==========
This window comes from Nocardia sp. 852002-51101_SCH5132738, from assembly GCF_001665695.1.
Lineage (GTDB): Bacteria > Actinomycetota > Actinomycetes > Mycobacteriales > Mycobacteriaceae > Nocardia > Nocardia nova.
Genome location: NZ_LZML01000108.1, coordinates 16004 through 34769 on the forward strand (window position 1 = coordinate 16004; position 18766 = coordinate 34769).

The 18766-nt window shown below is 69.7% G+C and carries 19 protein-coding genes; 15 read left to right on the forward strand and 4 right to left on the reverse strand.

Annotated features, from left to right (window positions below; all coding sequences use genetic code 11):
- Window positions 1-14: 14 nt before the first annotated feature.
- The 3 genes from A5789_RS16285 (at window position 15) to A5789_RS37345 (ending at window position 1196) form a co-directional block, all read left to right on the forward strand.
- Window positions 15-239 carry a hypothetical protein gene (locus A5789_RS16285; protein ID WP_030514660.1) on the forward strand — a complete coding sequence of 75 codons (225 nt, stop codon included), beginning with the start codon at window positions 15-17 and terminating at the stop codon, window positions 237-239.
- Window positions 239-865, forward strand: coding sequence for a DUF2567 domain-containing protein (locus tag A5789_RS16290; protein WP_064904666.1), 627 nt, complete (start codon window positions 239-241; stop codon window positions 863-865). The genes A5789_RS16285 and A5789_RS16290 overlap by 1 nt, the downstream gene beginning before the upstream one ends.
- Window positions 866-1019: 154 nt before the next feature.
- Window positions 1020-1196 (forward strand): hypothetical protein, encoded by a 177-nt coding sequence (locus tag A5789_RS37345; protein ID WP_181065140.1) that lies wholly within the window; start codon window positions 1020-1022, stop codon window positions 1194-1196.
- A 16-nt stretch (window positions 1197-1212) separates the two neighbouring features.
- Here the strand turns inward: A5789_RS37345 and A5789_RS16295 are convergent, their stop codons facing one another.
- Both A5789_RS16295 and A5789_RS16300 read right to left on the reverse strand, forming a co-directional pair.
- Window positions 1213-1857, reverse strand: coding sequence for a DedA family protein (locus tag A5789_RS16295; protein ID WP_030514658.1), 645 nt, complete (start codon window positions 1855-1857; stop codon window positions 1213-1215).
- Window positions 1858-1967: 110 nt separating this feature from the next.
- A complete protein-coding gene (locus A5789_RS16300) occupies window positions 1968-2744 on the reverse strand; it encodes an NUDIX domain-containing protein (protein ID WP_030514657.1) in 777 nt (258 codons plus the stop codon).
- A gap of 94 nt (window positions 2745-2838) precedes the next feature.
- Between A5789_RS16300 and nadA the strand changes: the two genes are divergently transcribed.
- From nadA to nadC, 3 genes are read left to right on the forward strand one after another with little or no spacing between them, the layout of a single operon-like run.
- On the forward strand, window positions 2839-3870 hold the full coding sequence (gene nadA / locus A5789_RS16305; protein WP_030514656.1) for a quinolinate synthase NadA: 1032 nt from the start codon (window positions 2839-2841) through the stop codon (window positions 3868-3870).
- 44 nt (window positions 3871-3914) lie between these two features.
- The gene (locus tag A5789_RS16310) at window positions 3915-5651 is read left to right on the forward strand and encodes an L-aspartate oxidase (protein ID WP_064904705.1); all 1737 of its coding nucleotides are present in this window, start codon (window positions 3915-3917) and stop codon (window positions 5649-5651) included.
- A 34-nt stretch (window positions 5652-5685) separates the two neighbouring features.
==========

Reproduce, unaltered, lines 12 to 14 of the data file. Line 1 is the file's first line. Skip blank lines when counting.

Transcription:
- A 16-nt stretch (window positions 1197-1212) separates the two neighbouring features.
- Here the strand turns inward: A5789_RS37345 and A5789_RS16295 are convergent, their stop codons facing one another.
- Both A5789_RS16295 and A5789_RS16300 read right to left on the reverse strand, forming a co-directional pair.